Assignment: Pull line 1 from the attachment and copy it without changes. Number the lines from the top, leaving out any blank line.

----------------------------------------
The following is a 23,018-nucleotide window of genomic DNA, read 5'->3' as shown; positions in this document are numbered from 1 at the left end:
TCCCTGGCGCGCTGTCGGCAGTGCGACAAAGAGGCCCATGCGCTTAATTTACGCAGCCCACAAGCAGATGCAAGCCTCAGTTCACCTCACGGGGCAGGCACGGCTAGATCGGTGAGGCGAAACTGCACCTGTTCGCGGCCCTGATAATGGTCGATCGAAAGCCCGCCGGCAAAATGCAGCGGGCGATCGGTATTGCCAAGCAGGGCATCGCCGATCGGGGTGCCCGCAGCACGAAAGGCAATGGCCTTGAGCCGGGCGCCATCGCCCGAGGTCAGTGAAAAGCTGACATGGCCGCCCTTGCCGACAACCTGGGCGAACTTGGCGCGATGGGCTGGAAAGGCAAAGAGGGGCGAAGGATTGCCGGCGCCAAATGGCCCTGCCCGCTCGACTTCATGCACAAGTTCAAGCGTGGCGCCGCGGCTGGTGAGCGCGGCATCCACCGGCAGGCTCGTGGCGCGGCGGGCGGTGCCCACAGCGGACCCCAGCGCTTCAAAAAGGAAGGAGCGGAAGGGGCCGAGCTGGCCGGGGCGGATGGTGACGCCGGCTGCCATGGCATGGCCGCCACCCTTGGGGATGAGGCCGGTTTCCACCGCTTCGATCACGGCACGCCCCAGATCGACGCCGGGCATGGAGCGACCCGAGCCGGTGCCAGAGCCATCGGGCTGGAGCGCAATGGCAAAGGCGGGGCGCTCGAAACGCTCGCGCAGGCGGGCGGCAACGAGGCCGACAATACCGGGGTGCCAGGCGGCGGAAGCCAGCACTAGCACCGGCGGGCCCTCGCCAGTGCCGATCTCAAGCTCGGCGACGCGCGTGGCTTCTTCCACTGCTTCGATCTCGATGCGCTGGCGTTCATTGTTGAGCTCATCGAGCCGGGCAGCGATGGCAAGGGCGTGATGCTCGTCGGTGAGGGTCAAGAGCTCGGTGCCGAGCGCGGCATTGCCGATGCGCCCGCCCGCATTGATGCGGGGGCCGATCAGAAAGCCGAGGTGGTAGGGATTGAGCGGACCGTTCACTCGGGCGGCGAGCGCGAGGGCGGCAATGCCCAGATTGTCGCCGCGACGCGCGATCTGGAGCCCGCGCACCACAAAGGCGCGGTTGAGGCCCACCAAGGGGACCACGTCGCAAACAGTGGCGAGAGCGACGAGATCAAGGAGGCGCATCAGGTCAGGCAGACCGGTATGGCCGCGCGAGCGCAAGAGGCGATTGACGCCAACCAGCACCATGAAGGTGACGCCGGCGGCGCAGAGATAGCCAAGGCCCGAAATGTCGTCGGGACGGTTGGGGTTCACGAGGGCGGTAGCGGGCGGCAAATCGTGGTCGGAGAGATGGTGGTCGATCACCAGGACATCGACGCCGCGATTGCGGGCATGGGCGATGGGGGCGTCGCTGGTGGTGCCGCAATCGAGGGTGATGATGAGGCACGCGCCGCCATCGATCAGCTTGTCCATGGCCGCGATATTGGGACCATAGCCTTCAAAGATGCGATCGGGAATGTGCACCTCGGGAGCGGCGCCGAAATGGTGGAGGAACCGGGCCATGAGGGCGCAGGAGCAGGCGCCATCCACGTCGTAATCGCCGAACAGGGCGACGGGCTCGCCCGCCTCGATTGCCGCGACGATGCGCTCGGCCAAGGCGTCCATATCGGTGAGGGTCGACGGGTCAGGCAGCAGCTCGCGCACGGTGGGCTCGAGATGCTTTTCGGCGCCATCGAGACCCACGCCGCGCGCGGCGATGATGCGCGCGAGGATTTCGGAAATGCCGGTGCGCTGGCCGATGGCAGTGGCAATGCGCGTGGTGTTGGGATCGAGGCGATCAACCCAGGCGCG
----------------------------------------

The following is a 23,018-nucleotide window of genomic DNA, read 5'->3' as shown; positions in this document are numbered from 1 at the left end: